Just Grow With It!
At Farm and Main from January/February 2012 Urban Farm
By Roger Sipe, Editor, Urban Farm
December 7, 2011
Mother-in-laws … so much has already been said about them, most of it not fit for print. I’m one of the lucky husbands, though, as in addition to the best-ever wife, I also have a great mother-in-law.
I do, however, have a few grievances. It’s bad enough that she’s in better shape than me (she’s a P90X master — seriously). Now, she’s outgrowing me! This year, she decided to start her own vegetable garden in Southern California’s high desert. Every time she visited my wife and me, she’d bring us fresh spinach, onions and squash, which my wife roasted and mixed it with some penne pasta. Fall never tasted so good!
That is the great thing about urban farming. Beginner, expert, it doesn’t matter. Just get out and plant! Find out what grows and what doesn’t grow on your little slice of land. Every season, you’ll discover new and interesting fruits and vegetables. Some, you’ll love; some, you’ll remember not to plant ever again.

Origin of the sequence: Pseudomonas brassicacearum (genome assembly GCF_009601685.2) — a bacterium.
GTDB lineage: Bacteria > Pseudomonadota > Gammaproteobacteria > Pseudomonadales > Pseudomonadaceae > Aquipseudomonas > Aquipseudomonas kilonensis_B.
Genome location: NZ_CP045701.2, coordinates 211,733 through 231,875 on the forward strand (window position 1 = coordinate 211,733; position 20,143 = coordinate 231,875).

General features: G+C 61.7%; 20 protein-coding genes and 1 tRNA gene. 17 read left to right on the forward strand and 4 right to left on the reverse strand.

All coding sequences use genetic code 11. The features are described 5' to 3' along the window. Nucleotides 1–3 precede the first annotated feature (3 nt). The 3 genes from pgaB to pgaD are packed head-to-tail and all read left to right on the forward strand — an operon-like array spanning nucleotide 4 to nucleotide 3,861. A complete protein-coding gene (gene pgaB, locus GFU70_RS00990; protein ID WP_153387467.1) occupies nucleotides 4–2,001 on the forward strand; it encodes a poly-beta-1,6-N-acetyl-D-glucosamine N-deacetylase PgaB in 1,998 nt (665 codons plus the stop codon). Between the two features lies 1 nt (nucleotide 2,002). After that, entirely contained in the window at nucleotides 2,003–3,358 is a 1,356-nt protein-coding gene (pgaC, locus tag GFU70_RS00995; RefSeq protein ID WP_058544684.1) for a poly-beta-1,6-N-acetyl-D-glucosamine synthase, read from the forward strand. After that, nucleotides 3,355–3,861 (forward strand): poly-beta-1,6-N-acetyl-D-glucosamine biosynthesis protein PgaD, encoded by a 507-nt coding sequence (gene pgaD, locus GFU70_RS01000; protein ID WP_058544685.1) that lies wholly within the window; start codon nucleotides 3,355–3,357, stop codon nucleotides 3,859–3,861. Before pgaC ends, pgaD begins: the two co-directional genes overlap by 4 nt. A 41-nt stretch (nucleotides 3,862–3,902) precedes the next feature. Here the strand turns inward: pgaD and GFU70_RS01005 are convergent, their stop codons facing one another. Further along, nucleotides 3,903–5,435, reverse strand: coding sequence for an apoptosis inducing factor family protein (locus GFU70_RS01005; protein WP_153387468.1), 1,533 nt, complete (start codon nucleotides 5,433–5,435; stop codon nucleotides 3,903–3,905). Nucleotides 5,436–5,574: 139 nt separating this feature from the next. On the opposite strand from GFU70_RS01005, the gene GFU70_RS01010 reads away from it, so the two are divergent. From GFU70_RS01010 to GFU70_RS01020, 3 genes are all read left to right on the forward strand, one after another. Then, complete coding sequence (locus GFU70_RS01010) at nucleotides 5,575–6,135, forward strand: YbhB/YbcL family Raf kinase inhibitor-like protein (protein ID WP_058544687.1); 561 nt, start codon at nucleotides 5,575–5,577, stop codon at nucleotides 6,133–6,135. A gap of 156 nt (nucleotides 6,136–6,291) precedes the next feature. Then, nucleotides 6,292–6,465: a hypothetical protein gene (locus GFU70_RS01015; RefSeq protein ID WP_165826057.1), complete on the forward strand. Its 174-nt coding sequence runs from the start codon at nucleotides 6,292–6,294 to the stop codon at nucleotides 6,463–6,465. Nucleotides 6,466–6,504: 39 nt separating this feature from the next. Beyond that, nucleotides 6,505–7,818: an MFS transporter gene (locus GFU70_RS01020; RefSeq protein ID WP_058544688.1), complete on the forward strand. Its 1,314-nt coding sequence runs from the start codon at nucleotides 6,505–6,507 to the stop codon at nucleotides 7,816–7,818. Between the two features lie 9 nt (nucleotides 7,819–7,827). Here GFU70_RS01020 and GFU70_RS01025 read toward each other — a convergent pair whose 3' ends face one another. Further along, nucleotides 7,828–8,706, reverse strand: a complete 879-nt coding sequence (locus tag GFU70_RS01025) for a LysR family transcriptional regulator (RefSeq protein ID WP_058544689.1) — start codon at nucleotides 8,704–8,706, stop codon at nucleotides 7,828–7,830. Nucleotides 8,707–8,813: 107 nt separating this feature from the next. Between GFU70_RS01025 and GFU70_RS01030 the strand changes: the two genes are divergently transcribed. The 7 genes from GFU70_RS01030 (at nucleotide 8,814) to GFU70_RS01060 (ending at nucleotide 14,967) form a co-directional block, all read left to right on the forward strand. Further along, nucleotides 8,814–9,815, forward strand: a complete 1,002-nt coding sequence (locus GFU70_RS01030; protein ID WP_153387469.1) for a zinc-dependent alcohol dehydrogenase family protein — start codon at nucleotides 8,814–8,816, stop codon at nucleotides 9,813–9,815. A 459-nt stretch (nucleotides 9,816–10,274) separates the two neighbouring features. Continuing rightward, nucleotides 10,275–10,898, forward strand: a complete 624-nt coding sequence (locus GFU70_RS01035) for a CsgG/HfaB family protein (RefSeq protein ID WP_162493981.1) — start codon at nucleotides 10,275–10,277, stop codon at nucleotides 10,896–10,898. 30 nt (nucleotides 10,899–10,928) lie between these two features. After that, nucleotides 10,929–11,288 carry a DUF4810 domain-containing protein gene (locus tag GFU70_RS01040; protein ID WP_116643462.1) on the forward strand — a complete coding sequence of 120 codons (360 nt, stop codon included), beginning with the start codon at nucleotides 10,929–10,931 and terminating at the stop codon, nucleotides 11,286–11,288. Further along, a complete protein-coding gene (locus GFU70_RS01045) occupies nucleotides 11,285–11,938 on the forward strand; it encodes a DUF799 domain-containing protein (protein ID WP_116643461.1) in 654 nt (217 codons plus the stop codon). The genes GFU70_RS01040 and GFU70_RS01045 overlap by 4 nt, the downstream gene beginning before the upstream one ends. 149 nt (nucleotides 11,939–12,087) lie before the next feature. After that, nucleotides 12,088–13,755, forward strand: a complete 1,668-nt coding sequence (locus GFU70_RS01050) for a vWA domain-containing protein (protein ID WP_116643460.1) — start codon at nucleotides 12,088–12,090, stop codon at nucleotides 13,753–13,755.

My parents have been vegetable gardening in central Indiana for probably more than 40 years, so they pretty much know what they’re doing. But it was through a lot of trial and error. I recall one year when they attempted to grow watermelons. Being originally from Arkansas, they knew a thing or two about melons, but Indiana just isn’t able to produce those gigantic, juicy, Cave City, Ark., melons that they grew up with. (And that we would stop and get on vacation each year. Ah, memories. There’s nothing so sweet as to bite into a fresh watermelon after 500 miles in the car with your parents and two older sisters). But for every puny watermelon that withered on their Indiana vines, my parents had 10 red, juicy tomatoes, which did just fine in the Hoosier state. When it comes to gardening, you take the good with the bad.
As the snow begins to fall and temperatures dip into single digits (or low 50s for us in Southern California!), start thinking about what you’ll experiment with in 2012 and what old favorites you’ll bring back. In our upcoming March/April issue, we’ll show you how to really get gardening! For now, kick back and start perusing seed catalogs, whether in print or on the Internet. Spring will be here before we know it.
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